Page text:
March 16, 2017
by Kimberly Stempien
Courtesy: Plastic Bag Laws
New York City’s OneNYC plan includes a commitment to send zero waste to landfills by 2030. It’s an ambitious goal, and to see it achieved, plastics must be greatly reduced in the waste stream.
In late 2016, the city council approved a bill to implement a plastic bag fee. Described as a BYOBag law, the legislation called for a 5 cent fee on single-use plastic and paper carryout bags at retail outlets. Consumers could avoid the fee by shopping with their own reusable bags. The bill was slated to be implemented on February 15, 2017; however, due to opposition in the state senate and a final veto from Governor Andrew Cuomo, the law was vetoed a day before it was due to take effect. Although the Governor appears to be in favor of the bill, he believes it needs to be revised, and promised to form “a statewide task force to develop a uniform state plan for addressing the plastic bag problem, complete with local leaders, other stakeholders and leaders appointed by the Senate and the Assembly.”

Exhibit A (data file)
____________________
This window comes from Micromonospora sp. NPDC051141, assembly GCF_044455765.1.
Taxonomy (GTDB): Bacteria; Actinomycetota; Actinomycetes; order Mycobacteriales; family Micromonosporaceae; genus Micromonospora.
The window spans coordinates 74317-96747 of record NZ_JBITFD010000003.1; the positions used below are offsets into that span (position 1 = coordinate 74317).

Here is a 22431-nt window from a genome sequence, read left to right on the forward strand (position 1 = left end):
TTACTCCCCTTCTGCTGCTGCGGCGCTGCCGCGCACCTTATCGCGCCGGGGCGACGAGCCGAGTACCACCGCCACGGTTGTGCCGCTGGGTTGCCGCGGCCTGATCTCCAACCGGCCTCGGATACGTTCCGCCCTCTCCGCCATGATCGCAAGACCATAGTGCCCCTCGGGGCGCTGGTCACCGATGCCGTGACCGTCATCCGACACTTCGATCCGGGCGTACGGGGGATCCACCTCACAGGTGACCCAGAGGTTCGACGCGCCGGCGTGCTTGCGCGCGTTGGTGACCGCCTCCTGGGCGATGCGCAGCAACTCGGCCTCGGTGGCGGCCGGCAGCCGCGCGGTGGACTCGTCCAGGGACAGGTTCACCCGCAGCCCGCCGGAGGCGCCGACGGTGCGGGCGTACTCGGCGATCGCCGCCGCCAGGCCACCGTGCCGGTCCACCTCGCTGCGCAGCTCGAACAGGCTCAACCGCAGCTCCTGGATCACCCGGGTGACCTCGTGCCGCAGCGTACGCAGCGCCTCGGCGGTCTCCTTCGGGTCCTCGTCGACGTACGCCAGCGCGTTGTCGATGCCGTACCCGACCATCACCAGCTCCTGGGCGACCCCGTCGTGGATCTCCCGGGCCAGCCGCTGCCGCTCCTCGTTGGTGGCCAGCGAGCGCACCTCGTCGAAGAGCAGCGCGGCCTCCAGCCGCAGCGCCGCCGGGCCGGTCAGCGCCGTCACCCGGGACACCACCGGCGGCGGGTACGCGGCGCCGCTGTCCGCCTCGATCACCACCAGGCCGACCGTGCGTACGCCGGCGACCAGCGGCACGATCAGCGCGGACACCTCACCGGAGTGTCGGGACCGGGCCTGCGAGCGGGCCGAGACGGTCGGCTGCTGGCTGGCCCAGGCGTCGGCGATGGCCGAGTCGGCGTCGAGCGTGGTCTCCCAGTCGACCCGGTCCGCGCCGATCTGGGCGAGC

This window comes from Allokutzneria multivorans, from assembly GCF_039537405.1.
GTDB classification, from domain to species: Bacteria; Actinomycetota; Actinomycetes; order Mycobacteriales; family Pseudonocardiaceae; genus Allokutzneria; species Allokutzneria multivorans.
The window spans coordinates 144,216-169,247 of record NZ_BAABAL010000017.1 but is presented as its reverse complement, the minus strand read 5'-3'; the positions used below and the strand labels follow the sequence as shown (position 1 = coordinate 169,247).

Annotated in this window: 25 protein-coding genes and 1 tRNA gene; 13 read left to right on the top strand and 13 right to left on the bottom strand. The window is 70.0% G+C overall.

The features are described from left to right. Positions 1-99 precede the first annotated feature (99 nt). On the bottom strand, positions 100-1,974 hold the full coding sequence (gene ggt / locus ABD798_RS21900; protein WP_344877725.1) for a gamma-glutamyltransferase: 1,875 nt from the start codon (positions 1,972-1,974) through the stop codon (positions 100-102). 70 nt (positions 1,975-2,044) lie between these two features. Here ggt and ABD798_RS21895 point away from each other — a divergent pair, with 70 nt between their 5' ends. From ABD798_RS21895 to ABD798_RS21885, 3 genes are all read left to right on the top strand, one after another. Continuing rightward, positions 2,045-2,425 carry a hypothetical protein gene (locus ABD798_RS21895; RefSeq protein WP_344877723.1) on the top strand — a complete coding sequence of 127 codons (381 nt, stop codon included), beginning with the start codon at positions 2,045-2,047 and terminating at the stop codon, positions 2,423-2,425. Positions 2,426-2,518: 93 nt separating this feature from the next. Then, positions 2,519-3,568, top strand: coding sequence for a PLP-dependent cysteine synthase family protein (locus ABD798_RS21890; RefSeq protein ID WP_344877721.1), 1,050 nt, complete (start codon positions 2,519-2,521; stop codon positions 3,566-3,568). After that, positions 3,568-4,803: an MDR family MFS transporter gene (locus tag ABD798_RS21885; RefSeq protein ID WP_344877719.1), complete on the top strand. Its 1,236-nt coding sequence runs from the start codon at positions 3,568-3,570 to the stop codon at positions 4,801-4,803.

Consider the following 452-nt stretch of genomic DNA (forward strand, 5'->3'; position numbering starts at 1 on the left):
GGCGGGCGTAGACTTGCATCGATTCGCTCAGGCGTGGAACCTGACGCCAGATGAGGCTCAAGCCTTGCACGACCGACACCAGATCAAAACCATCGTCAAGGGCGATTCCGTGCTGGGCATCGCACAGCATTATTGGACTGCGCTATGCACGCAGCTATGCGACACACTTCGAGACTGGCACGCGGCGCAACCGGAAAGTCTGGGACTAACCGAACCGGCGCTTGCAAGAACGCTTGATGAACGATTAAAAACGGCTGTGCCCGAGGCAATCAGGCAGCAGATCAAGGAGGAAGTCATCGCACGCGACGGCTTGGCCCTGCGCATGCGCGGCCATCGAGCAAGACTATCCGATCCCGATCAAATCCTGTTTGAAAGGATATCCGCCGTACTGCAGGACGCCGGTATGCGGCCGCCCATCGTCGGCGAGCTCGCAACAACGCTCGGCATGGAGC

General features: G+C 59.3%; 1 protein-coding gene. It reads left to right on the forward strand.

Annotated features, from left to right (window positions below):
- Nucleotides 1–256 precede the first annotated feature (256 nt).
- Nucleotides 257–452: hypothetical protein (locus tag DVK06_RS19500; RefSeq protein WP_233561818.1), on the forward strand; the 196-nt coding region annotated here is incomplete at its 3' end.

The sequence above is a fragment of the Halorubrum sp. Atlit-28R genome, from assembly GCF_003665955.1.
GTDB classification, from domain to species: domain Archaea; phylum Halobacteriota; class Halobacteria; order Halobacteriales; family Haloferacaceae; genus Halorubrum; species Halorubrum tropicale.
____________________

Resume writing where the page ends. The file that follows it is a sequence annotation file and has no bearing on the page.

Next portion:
May 30, 2015
by Lisa Bonanate
A world with zero waste – sending nothing to landfill or incineration – sounds like a Utopian dream. But in San Francisco, it’s a dream that’s becoming a political and social reality. If you live in San Francisco, you can recycle or compost anything, even hazardous materials and construction waste. How has the City by the Bay achieved this goal and what can New York learn from its example? In a recent screening of the documentary Racing to Zero: In Pursuit of Zero Waste
, New Yorkers got an eye-opening look at San Francisco’s ambitious recycling program, followed by a panel discussion that explored how the Big Apple stacks up, specifically in light of the mayor’s OneNYC
After it achieved the state-mandate of 50% landfill diversion by 2000, San Francisco extended its program by setting a landfill diversion goal of 75% by 2010 and zero waste by 2020. This will achieve three sustainability goals: conservation of resources, reduced environmental impact and creation of green jobs. San Francisco has dramatically reduced the amount of waste sent to landfills. Even so, over half of what goes into the city’s landfill bins can be recycled or composted. When all waste material is separated into the correct blue (recycle) or green (compost) bins, San Francisco’s diversion rate will increase from 80 percent to 90 percent.